Dr. Gail Mandel, senior scientist at the Vollum Institute at Oregon Health & Science University and Howard Hughes Medical Institute investigator, will present the Einar Hille Memorial Lecture in Neurosciences, sponsored by the Department of Physiology and Biophysics. She will speak on The Rise and Fall of REST: Creating the Nervous System from noon to 1 p.m., Thursday, April 12, in the Foege Auditorium, S-060. The lecture is open to everyone.
Mandel’s work focuses on the molecular mechanisms underlying regulation of gene expression and function in the nervous system. Cells in the nervous system derive their properties from the complex array of genes they express. In particular, genes for ion channels and receptors determine the electrical properties of neurons and how they will respond to stimuli. Expressing the right proteins at the right time is essential for a healthy nervous system, and the malfunction of gene regulation likely plays a role in a number of neuronal diseases.
The Mandel lab was the first to discover a transcription factor called REST, a master controller of excitability genes expressed only in the nervous system. REST is also expressed in non-neuronal cells where it functions as a tumor suppressor. In her lecture, Mandel will give an overview of her lab’s recent work on the role of transcriptional repression in formation of the nervous system. She will present a model for how dynamic changes in chromatin, orchestrated by REST or its partners, can regulate both neural development as well as plasticity of mature neural cells.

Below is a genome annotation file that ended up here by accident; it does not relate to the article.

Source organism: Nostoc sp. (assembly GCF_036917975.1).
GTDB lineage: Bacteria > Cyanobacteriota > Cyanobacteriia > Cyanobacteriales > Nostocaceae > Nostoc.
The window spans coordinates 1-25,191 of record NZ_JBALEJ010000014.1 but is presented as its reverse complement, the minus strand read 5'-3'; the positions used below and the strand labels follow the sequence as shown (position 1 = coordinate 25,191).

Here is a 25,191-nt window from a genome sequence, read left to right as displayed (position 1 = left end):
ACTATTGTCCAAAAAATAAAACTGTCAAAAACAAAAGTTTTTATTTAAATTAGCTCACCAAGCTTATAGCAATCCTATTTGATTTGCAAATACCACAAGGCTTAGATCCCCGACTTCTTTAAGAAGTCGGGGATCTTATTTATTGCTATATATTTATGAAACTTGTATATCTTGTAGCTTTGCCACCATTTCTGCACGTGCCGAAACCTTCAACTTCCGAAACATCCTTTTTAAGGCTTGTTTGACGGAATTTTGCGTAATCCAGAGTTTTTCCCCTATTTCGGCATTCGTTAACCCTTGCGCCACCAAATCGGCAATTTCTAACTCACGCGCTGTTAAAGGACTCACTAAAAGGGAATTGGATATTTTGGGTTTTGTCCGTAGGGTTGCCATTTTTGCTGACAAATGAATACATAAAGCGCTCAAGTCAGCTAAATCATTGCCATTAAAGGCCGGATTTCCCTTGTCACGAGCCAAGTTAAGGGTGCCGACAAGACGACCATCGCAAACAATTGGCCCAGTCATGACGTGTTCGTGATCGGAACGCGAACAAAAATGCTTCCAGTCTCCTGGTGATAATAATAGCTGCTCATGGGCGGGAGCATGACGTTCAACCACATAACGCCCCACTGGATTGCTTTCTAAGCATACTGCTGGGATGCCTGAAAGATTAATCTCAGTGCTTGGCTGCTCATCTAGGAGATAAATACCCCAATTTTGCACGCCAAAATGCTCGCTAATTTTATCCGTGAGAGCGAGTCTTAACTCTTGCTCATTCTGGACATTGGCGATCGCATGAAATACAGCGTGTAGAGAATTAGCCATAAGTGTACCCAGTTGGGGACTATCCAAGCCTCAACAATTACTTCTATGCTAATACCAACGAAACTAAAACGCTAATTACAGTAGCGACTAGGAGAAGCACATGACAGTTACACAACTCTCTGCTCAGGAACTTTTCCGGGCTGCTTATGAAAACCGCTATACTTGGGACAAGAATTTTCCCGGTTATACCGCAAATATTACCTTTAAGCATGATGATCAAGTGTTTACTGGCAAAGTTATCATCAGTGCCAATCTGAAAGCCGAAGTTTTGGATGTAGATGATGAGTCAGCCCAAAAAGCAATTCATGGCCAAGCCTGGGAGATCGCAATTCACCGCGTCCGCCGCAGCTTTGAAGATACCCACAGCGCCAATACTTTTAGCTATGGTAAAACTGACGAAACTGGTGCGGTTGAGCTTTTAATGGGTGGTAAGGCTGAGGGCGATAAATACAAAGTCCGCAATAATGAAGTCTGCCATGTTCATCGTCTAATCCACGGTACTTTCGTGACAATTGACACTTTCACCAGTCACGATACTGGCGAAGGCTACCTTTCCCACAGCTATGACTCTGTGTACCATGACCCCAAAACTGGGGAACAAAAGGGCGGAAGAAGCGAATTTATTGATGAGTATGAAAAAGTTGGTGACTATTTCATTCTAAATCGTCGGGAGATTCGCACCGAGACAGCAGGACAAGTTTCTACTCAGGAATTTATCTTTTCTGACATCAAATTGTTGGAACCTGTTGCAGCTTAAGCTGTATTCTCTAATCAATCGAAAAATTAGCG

Mandel received her bachelor’s degree and doctoral degree in biology from the University of California, Los Angeles.
After postdoctoral studies in biochemistry and molecular biology at UCLA and the University of California, San Diego, Mandel held positions at Harvard Medical School, Tufts- New England Medical Center, and Stony Brook University. At Stony Brook, she achieved the rank of distinguished professor and was appointed an investigator with the Howard Hughes Medical Institute. During her distinguished career, Mandel has won a number of awards, including appointment as fellow of the AAAS, Jacob J. Javits Neuroscience Investigator Award, and McKnight Investigator Award in Neurosciences.
The Einar Hille Memorial Lecture in Neurosciences was established by Kirsti Hille in honor of her late husband. Dr. Hille was a professor of Mathematics at Yale University and a member of the National Academy of Sciences. Dr. Bertil Hille, son of Einar and Kirsti Hille, is the Wayne E. Crill Endowed Professor of Physiology and Biophysics at the UW.